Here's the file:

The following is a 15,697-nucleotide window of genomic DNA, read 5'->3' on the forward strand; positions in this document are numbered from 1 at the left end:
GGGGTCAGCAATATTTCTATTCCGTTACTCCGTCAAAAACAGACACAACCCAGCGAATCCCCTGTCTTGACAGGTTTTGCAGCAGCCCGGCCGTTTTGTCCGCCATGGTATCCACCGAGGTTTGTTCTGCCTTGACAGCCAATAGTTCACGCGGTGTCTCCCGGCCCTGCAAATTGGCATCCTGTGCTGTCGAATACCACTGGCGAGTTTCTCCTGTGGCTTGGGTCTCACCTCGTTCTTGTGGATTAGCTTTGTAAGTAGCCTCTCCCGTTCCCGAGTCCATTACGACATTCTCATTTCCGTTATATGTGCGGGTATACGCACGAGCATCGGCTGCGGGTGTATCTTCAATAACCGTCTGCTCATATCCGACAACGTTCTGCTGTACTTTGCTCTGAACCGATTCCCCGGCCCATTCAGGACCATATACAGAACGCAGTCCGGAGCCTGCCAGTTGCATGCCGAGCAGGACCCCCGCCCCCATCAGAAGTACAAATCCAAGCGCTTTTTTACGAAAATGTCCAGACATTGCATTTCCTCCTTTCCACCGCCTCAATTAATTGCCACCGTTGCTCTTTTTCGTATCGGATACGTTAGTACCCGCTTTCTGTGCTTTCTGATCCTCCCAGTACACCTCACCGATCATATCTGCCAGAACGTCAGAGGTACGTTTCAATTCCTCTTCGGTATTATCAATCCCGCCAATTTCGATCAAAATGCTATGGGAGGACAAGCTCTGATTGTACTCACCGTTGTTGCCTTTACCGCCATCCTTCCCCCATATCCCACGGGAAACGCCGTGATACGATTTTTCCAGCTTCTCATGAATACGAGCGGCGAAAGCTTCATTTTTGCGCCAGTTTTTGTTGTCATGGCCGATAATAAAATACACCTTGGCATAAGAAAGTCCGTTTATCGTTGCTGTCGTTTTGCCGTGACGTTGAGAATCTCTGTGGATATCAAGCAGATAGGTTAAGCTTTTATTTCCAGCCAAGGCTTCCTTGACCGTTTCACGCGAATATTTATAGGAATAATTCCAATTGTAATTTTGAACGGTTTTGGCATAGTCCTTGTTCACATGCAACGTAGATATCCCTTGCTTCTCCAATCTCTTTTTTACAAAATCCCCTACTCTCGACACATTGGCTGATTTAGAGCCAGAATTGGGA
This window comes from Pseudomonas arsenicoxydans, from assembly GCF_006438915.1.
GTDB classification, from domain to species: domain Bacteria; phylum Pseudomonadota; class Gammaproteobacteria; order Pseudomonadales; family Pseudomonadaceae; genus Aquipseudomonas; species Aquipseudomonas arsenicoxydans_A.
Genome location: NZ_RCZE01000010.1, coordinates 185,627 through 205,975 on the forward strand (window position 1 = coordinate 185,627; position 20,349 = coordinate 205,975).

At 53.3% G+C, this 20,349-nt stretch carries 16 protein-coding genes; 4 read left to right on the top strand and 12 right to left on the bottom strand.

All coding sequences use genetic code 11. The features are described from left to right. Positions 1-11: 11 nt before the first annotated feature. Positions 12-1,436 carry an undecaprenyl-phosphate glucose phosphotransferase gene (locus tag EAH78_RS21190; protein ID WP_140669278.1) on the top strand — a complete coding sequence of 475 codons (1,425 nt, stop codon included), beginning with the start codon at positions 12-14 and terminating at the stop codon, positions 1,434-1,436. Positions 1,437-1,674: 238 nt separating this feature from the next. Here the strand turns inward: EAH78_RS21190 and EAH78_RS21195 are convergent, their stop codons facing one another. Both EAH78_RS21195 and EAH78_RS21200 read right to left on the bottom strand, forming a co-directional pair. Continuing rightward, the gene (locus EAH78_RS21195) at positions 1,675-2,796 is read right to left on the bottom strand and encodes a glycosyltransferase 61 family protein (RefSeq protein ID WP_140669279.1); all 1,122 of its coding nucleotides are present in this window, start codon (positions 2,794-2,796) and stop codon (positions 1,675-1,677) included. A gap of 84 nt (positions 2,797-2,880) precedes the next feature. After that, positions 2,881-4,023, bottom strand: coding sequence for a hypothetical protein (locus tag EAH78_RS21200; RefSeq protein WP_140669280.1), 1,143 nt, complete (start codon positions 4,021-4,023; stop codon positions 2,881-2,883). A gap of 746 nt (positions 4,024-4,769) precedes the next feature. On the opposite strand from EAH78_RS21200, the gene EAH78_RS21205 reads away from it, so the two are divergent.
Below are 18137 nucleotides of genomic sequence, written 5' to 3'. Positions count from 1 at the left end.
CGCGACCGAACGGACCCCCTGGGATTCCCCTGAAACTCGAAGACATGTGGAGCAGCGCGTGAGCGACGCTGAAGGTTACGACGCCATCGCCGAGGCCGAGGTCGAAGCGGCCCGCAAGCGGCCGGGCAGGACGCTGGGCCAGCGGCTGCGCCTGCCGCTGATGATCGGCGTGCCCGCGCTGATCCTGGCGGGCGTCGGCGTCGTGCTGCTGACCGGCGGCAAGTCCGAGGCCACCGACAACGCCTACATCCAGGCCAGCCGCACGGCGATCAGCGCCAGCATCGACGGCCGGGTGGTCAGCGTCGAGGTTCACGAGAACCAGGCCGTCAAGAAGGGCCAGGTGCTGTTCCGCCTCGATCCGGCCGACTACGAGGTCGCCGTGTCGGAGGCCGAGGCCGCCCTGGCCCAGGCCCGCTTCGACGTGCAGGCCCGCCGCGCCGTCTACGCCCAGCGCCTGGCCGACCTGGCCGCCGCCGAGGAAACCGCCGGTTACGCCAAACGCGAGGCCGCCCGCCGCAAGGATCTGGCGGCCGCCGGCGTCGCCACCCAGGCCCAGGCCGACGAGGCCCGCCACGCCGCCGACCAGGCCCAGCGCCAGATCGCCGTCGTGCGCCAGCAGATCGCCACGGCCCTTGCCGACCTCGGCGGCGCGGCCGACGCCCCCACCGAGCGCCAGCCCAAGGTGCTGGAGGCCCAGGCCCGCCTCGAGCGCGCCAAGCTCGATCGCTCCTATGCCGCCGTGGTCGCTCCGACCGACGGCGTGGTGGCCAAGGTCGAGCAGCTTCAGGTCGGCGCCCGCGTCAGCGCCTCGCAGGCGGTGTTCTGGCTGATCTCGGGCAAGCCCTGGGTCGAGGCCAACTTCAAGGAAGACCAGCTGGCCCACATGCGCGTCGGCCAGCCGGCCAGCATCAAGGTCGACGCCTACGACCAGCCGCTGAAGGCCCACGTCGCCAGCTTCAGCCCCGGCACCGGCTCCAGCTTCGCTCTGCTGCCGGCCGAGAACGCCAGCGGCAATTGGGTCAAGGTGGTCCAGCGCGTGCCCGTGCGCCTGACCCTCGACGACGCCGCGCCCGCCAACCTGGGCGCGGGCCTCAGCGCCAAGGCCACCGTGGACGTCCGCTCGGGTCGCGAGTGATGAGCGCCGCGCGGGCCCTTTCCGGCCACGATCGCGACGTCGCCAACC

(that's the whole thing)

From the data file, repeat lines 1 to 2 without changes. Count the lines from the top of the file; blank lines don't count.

The following is a 15,697-nucleotide window of genomic DNA, read 5'->3' on the forward strand; positions in this document are numbered from 1 at the left end:
GGGGTCAGCAATATTTCTATTCCGTTACTCCGTCAAAAACAGACACAACCCAGCGAATCCCCTGTCTTGACAGGTTTTGCAGCAGCCCGGCCGTTTTGTCCGCCATGGTATCCACCGAGGTTTGTTCTGCCTTGACAGCCAATAGTTCACGCGGTGTCTCCCGGCCCTGCAAATTGGCATCCTGTGCTGTCGAATACCACTGGCGAGTTTCTCCTGTGGCTTGGGTCTCACCTCGTTCTTGTGGATTAGCTTTGTAAGTAGCCTCTCCCGTTCCCGAGTCCATTACGACATTCTCATTTCCGTTATATGTGCGGGTATACGCACGAGCATCGGCTGCGGGTGTATCTTCAATAACCGTCTGCTCATATCCGACAACGTTCTGCTGTACTTTGCTCTGAACCGATTCCCCGGCCCATTCAGGACCATATACAGAACGCAGTCCGGAGCCTGCCAGTTGCATGCCGAGCAGGACCCCCGCCCCCATCAGAAGTACAAATCCAAGCGCTTTTTTACGAAAATGTCCAGACATTGCATTTCCTCCTTTCCACCGCCTCAATTAATTGCCACCGTTGCTCTTTTTCGTATCGGATACGTTAGTACCCGCTTTCTGTGCTTTCTGATCCTCCCAGTACACCTCACCGATCATATCTGCCAGAACGTCAGAGGTACGTTTCAATTCCTCTTCGGTATTATCAATCCCGCCAATTTCGATCAAAATGCTATGGGAGGACAAGCTCTGATTGTACTCACCGTTGTTGCCTTTACCGCCATCCTTCCCCCATATCCCACGGGAAACGCCGTGATACGATTTTTCCAGCTTCTCATGAATACGAGCGGCGAAAGCTTCATTTTTGCGCCAGTTTTTGTTGTCATGGCCGATAATAAAATACACCTTGGCATAAGAAAGTCCGTTTATCGTTGCTGTCGTTTTGCCGTGACGTTGAGAATCTCTGTGGATATCAAGCAGATAGGTTAAGCTTTTATTTCCAGCCAAGGCTTCCTTGACCGTTTCACGCGAATATTTATAGGAATAATTCCAATTGTAATTTTGAACGGTTTTGGCATAGTCCTTGTTCACATGCAACGTAGATATCCCTTGCTTCTCCAATCTCTTTTTTACAAAATCCCCTACTCTCGACACATTGGCTGATTTAGAGCCAGAATTGGGA